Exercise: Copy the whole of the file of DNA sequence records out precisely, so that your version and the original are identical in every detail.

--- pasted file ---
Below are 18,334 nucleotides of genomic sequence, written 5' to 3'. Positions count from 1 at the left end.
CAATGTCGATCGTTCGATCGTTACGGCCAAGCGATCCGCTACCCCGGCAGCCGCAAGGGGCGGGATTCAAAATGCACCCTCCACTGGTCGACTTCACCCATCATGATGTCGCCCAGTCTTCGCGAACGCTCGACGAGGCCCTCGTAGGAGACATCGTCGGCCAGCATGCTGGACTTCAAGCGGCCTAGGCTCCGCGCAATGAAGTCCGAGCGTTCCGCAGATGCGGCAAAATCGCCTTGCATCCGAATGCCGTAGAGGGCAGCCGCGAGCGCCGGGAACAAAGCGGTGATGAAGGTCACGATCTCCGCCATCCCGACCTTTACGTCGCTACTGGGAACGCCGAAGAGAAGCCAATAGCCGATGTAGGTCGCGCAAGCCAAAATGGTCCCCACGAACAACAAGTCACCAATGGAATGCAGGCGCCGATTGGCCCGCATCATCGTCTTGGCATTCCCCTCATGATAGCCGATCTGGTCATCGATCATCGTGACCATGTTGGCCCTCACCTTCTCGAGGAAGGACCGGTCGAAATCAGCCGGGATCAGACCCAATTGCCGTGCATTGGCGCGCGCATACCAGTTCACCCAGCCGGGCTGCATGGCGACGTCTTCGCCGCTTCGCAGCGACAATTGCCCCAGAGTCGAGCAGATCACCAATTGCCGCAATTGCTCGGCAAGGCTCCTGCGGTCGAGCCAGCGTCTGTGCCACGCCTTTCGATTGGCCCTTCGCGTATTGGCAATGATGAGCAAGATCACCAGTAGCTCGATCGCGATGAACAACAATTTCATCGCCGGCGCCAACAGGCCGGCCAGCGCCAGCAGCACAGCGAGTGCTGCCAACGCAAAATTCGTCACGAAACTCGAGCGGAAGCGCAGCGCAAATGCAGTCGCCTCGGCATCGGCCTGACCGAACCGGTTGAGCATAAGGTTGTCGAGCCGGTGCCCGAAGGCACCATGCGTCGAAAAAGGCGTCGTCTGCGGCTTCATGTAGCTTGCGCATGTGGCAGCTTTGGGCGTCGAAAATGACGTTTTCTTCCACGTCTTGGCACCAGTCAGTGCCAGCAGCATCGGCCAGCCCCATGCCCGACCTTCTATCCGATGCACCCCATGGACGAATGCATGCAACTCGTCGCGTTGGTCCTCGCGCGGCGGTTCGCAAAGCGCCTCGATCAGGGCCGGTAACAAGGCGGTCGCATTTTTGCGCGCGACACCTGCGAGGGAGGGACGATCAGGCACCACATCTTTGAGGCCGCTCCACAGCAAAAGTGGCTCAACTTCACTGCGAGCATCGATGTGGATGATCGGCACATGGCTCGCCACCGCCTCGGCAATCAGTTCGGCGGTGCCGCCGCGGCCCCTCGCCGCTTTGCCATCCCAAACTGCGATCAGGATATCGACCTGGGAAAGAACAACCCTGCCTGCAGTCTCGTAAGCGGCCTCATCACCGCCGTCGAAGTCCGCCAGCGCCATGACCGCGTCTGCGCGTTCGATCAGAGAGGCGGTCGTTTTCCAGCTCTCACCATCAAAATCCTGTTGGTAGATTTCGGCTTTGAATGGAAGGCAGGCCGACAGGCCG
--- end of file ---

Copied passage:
Below are 18,334 nucleotides of genomic sequence, written 5' to 3'. Positions count from 1 at the left end.
CAATGTCGATCGTTCGATCGTTACGGCCAAGCGATCCGCTACCCCGGCAGCCGCAAGGGGCGGGATTCAAAATGCACCCTCCACTGGTCGACTTCACCCATCATGATGTCGCCCAGTCTTCGCGAACGCTCGACGAGGCCCTCGTAGGAGACATCGTCGGCCAGCATGCTGGACTTCAAGCGGCCTAGGCTCCGCGCAATGAAGTCCGAGCGTTCCGCAGATGCGGCAAAATCGCCTTGCATCCGAATGCCGTAGAGGGCAGCCGCGAGCGCCGGGAACAAAGCGGTGATGAAGGTCACGATCTCCGCCATCCCGACCTTTACGTCGCTACTGGGAACGCCGAAGAGAAGCCAATAGCCGATGTAGGTCGCGCAAGCCAAAATGGTCCCCACGAACAACAAGTCACCAATGGAATGCAGGCGCCGATTGGCCCGCATCATCGTCTTGGCATTCCCCTCATGATAGCCGATCTGGTCATCGATCATCGTGACCATGTTGGCCCTCACCTTCTCGAGGAAGGACCGGTCGAAATCAGCCGGGATCAGACCCAATTGCCGTGCATTGGCGCGCGCATACCAGTTCACCCAGCCGGGCTGCATGGCGACGTCTTCGCCGCTTCGCAGCGACAATTGCCCCAGAGTCGAGCAGATCACCAATTGCCGCAATTGCTCGGCAAGGCTCCTGCGGTCGAGCCAGCGTCTGTGCCACGCCTTTCGATTGGCCCTTCGCGTATTGGCAATGATGAGCAAGATCACCAGTAGCTCGATCGCGATGAACAACAATTTCATCGCCGGCGCCAACAGGCCGGCCAGCGCCAGCAGCACAGCGAGTGCTGCCAACGCAAAATTCGTCACGAAACTCGAGCGGAAGCGCAGCGCAAATGCAGTCGCCTCGGCATCGGCCTGACCGAACCGGTTGAGCATAAGGTTGTCGAGCCGGTGCCCGAAGGCACCATGCGTCGAAAAAGGCGTCGTCTGCGGCTTCATGTAGCTTGCGCATGTGGCAGCTTTGGGCGTCGAAAATGACGTTTTCTTCCACGTCTTGGCACCAGTCAGTGCCAGCAGCATCGGCCAGCCCCATGCCCGACCTTCTATCCGATGCACCCCATGGACGAATGCATGCAACTCGTCGCGTTGGTCCTCGCGCGGCGGTTCGCAAAGCGCCTCGATCAGGGCCGGTAACAAGGCGGTCGCATTTTTGCGCGCGACACCTGCGAGGGAGGGACGATCAGGCACCACATCTTTGAGGCCGCTCCACAGCAAAAGTGGCTCAACTTCACTGCGAGCATCGATGTGGATGATCGGCACATGGCTCGCCACCGCCTCGGCAATCAGTTCGGCGGTGCCGCCGCGGCCCCTCGCCGCTTTGCCATCCCAAACTGCGATCAGGATATCGACCTGGGAAAGAACAACCCTGCCTGCAGTCTCGTAAGCGGCCTCATCACCGCCGTCGAAGTCCGCCAGCGCCATGACCGCGTCTGCGCGTTCGATCAGAGAGGCGGTCGTTTTCCAGCTCTCACCATCAAAATCCTGTTGGTAGATTTCGGCTTTGAATGGAAGGCAGGCCGACAGGCCG